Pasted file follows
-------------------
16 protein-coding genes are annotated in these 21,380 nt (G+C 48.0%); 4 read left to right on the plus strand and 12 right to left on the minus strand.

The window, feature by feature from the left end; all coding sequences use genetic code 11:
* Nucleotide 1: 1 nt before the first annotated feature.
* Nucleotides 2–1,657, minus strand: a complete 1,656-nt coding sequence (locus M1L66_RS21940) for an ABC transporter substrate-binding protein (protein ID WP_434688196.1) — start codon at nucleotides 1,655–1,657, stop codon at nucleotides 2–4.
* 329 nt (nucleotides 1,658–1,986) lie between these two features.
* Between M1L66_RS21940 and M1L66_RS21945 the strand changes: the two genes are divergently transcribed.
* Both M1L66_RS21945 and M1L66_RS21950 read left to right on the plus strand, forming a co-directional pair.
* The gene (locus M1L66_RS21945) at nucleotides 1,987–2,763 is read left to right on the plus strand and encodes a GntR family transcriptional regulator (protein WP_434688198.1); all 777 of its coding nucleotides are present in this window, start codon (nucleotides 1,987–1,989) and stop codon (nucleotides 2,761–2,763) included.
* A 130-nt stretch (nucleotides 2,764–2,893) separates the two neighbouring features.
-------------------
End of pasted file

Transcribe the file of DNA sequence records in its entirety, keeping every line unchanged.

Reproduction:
16 protein-coding genes are annotated in these 21,380 nt (G+C 48.0%); 4 read left to right on the plus strand and 12 right to left on the minus strand.

The window, feature by feature from the left end; all coding sequences use genetic code 11:
* Nucleotide 1: 1 nt before the first annotated feature.
* Nucleotides 2–1,657, minus strand: a complete 1,656-nt coding sequence (locus M1L66_RS21940) for an ABC transporter substrate-binding protein (protein ID WP_434688196.1) — start codon at nucleotides 1,655–1,657, stop codon at nucleotides 2–4.
* 329 nt (nucleotides 1,658–1,986) lie between these two features.
* Between M1L66_RS21940 and M1L66_RS21945 the strand changes: the two genes are divergently transcribed.
* Both M1L66_RS21945 and M1L66_RS21950 read left to right on the plus strand, forming a co-directional pair.
* The gene (locus M1L66_RS21945) at nucleotides 1,987–2,763 is read left to right on the plus strand and encodes a GntR family transcriptional regulator (protein WP_434688198.1); all 777 of its coding nucleotides are present in this window, start codon (nucleotides 1,987–1,989) and stop codon (nucleotides 2,761–2,763) included.
* A 130-nt stretch (nucleotides 2,764–2,893) separates the two neighbouring features.